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DAD.info | Lifestyle | Motoring | Reviews | DRIVEN: Honda Jazz CVT

DRIVEN: Honda Jazz CVT

Another new car promising more space, more efficiency, more fun, and all that Jazz. Can Honda’s latest city car deliver?

Model Tested: Honda Jazz EX Navi CVT
Price£17,425
Top Speed113 mph
0-62 mph12.3 seconds
Official Fuel Economy57.6 mpg
Road Test Economy52.4 mpg
CO2 Emissions114 g/km
Car Tax BandC / £30
Insurance Group13E
Engine1.3-litre petrol
Power102 PS (101 bhp)
Torque123 Nm (91 ft lb)

What is it?

This is the all-new Honda Jazz, a city car that replaces a model that was respected by many but loved by few. Honda is hoping the new model will have everybody crazy in love with the high-tech gadgets, rakish design and spacious interior.

Bigger than the old model, and featuring new suspension, a lighter chassis, improved quality and better dynamics, the Jazz promises to be more involving than previously, as well as a more practical and cost efficient offering.

To keep costs down, there’s now just one choice of engine, a 1.3-litre petrol powered unit that produces 101bhp. This comes with a six-speed manual gearbox as standard, but there’s the option of a CVT automatic for those who want to simply put the car in drive and let the computers check on it.

What’s it like?

It’s a sharply styled box on wheels. Squint, and there are subtle hints of Honda’s halo product, the NSX, but in reality it’s an upright mini-MPV with some seriously sharp edges.

What it lacks in hot hatch likeability is more than made up for with the ultimately sensible and safe driving experience which, for this section of the market, really is the best thing. I never had any trouble with maneuvering it around the city, navigating it through a car park, or even squeezing through a drive-through, areas where it really is at home.

Take it out on to the open road and you find you have to wind the engine up to extract much from it, which isn’t necessarily that easy with the CVT gearbox fitted to my test car.

A CVT box provides a continuously variable gear ratio, theoretically ensuring that you’re extracting maximum efficiency from the engine at all times. That means it’s screaming constantly when you’ve got your foot down hard, but retires to a very quiet rumble when you’re cruising along. A good CVT works well but, sadly, this isn’t one of them.

There’s a massive delay when you do put your foot down where literally nothing happens. If there’s a gap in traffic you want to pull in to, don’t – you’ll need double the gap you expect to give time for the gearbox to react and allow access to what power the engine has.

Knowing how good a CVT can be, it’s like having a beautiful liar in the car with you, promising power and efficiency but ultimately hiding it all away from you.

In fairness, it does allow you access to the promised efficiency. While 57.6mpg is pledged, a return of around 52mpg on the DAD test is extremely impressive. Relax in to that style of driving, enjoy the generous levels of equipment (including DAB radio, automatic lights and wipers, Bluetooth, air-con and electric mirrors) and it’s a fine car.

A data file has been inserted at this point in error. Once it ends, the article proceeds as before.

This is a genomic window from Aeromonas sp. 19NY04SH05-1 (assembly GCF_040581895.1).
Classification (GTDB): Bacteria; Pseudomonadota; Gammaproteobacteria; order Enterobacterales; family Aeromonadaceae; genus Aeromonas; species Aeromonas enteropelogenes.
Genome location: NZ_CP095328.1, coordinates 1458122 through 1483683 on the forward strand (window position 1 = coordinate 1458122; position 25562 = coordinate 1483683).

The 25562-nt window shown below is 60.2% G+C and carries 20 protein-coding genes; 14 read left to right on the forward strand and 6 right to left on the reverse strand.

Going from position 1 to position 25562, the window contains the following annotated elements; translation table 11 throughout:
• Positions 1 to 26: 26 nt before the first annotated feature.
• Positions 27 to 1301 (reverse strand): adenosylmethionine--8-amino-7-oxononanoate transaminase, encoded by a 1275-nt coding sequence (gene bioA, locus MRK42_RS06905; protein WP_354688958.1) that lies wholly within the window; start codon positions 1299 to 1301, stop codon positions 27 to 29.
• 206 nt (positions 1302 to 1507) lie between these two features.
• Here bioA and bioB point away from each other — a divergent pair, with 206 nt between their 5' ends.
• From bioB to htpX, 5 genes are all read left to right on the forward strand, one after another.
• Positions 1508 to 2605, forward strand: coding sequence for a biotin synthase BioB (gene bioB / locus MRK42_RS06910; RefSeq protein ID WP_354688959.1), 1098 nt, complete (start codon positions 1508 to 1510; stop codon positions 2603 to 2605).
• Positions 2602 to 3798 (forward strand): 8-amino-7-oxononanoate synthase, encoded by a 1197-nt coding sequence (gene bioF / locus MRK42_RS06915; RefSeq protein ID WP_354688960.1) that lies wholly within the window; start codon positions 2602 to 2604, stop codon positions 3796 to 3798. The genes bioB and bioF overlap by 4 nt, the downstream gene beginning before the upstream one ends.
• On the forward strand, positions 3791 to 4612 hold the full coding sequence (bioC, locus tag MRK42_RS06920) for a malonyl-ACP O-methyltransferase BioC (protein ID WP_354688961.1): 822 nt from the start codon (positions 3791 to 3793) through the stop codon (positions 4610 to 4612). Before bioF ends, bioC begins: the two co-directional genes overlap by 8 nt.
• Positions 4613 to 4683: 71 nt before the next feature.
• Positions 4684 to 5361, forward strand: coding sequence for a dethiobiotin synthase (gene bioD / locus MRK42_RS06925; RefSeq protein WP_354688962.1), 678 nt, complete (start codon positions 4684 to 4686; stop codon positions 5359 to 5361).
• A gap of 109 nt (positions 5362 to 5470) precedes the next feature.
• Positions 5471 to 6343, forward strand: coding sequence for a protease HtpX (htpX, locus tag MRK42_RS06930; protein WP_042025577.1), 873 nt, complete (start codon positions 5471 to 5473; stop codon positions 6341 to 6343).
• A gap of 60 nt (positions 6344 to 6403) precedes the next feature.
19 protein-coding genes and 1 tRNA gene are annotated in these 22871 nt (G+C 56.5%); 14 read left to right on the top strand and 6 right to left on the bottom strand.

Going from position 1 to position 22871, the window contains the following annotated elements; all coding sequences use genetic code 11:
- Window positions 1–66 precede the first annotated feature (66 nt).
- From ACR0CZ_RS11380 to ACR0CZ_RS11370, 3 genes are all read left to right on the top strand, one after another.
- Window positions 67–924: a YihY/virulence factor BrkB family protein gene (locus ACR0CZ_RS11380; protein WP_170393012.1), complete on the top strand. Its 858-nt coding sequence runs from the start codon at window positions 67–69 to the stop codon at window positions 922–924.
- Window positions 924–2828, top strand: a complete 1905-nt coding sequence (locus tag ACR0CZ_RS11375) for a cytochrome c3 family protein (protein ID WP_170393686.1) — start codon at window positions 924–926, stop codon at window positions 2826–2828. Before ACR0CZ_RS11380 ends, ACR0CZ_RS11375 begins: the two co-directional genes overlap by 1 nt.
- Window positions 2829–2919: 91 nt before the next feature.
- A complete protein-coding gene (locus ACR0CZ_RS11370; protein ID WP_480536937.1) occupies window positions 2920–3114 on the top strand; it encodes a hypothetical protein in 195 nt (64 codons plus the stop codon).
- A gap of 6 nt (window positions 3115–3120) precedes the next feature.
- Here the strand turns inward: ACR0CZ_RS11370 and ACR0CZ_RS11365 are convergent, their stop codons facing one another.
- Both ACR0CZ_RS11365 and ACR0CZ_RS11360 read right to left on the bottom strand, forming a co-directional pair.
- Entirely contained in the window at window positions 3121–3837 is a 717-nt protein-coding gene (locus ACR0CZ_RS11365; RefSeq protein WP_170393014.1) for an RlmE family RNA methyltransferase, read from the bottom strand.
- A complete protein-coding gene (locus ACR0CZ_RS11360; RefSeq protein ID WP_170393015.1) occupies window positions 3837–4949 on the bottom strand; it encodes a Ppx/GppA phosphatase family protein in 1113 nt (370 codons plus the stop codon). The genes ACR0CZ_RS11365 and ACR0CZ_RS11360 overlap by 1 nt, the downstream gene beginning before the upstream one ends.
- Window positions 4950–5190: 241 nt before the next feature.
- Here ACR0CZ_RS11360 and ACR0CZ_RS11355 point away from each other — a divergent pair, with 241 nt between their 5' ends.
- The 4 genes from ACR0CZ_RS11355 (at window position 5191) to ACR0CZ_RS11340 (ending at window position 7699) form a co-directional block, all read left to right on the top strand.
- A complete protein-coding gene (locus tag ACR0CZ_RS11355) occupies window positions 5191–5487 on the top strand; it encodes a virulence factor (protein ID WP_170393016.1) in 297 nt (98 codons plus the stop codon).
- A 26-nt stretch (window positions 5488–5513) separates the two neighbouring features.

The Connect infotainment system is also mostly impressive, although finding the right DAB station takes some effort, something that foxed a few people and not just me.

Is it practical?

It’s certainly more spacious than ever, as Honda promised. There’s now plenty of room for four adults in the car, with rear leg and headroom being exceptional. That also means there’s plenty of space in the back for a couple of child seats for your baby boy or girl. Naturally there are Isofix attachments, with Honda able to provide child seats directly.

The boot has grown in size to a class-leading 354 litres, bigger than you’ll find in a Fiesta, Fabia or Polo, leaving plenty of space for your irreplaceable objects.

Economy is pretty good, despite a 1.3-litre petrol engine. Claimed economy of 57.6mpg was backed up by a recording of 52.4mpg on the DAD test, although CO2 emissions of 114g/km are higher than you might want.

Should I buy one?

If I were a boy, then I’d be looking for something altogether more interesting. The fear that the new Jazz might bring deja vu memories of the old model has been banished, but there’s no escaping the fact that this isn’t an exciting car.

However, it’s an extremely likeable and capable car. Equipment levels are high, there’s enough space all round (you can even lay the seats almost flat for a quick nap and some sweet dreams) and it’s well priced and more economical than you might expect.

Other rivals may offer a more engaging drive, or might be tad cheaper, but the Jazz sits amongst its rivals without feeling second best.

Just avoid the CVT gearbox.

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